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Primary pulmonary arterial hypertension diagnosed via its ophthalmic features in an adult: diagnosis and therapeutic challenges
  1. Céline Faure1,
  2. Sophie Miocque1,
  3. Laurent Fleury2,
  4. Matthieu P Robert1
  1. 1Service d'Ophtalmologie, Centre Hospitalier Universitaire de Caen, Avenue de la Côte de Nacre, 14033 Caen, France
  2. 2Département d'Anesthésie-Réanimation, Centre Hospitalier Universitaire de Caen, Avenue de la Côte de Nacre, 14033 Caen, France
  1. Correspondence to Dr Céline Faure, Fondation Ophtalmologique Adolphe de Rothschild, 25–29, rue Manin, 75019 Paris, France; celinefaureb{at}

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Case report

A 50-year-old man was referred to the ophthalmology emergency unit for visual loss of 5 days' duration. He had been emmetropic in the past and had been treated with prostaglandin drops for ocular hypertension in both eyes, but had stopped any specific follow-up and treatment many years previously. Past medical history was significant for angina pectoris, without any relevant family history. On examination, best-corrected visual acuity was right 20/200 with −2.25 DS, and left count fingers. Slit-lamp examination showed dilated episcleral veins bilaterally, which had been present since his twenties, according to the patient; in the right eye (RE) the minor arterial circle of the iris was dilated, and the angle was open, while rubeosis iridis and a hyphaema were observed in the left eye (LE) (figure 1). Intraocular pressure (IOP) was right 28 mm Hg and left 52 mm Hg. Fundus examination revealed a large neurosensory retinal detachment in the RE, but no view was possible in the LE. The patient was fatigued, cyanosed and dyspnoeic, with a pulse rate of 74 bpm and blood pressure of 120/80 mm Hg. Further history revealed constitutional symptoms over the last 2 years with a 20 kg weight loss. The haemoglobin level was 20.7 g/dl. Cardiac ultrasonography and right heart catheterisation were …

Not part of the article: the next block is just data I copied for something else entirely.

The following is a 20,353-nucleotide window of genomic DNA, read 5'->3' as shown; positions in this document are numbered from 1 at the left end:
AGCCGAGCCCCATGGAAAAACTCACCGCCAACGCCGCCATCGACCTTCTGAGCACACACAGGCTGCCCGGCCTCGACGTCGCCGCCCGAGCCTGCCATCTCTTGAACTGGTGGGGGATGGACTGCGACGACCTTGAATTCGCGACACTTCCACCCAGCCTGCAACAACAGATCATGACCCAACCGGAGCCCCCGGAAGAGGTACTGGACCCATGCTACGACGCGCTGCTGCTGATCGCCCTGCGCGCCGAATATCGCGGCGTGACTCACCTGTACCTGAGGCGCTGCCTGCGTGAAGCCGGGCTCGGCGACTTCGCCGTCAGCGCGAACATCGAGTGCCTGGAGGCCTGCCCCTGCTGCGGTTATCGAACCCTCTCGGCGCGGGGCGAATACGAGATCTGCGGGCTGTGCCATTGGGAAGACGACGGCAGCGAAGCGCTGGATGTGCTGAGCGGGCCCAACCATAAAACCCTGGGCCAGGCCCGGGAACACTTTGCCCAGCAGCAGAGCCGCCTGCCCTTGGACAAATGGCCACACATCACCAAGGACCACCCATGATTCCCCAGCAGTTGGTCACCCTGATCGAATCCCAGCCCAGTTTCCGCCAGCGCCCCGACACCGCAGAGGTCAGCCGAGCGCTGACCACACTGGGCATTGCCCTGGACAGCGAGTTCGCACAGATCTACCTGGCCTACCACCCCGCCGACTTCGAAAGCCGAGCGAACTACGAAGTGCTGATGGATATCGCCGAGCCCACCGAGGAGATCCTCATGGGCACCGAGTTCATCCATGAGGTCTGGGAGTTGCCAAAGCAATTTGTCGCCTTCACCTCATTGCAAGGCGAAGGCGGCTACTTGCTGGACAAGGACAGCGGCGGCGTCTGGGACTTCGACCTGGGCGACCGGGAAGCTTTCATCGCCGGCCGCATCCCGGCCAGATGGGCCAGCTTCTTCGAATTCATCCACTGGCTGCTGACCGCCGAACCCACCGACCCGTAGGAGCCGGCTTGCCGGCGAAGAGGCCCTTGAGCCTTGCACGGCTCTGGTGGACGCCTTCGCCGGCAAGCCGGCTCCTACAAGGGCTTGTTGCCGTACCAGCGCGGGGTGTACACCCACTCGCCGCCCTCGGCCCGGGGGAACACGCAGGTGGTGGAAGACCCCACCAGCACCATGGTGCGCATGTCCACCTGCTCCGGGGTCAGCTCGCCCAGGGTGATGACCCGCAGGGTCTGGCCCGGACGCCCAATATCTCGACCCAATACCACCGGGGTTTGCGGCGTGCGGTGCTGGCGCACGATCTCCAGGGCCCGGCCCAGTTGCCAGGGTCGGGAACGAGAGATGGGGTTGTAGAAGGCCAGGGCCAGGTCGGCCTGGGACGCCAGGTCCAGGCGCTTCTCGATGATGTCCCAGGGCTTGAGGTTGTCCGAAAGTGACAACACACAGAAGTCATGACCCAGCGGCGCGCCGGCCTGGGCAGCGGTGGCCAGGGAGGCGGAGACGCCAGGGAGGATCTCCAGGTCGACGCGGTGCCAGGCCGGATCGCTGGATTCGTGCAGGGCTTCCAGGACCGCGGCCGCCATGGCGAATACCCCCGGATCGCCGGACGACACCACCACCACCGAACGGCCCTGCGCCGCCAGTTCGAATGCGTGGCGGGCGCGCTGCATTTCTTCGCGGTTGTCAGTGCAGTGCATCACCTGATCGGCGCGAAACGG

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  • Competing interests None.

  • Patient consent Obtained.

  • Provenance and peer review Not commissioned; externally peer reviewed.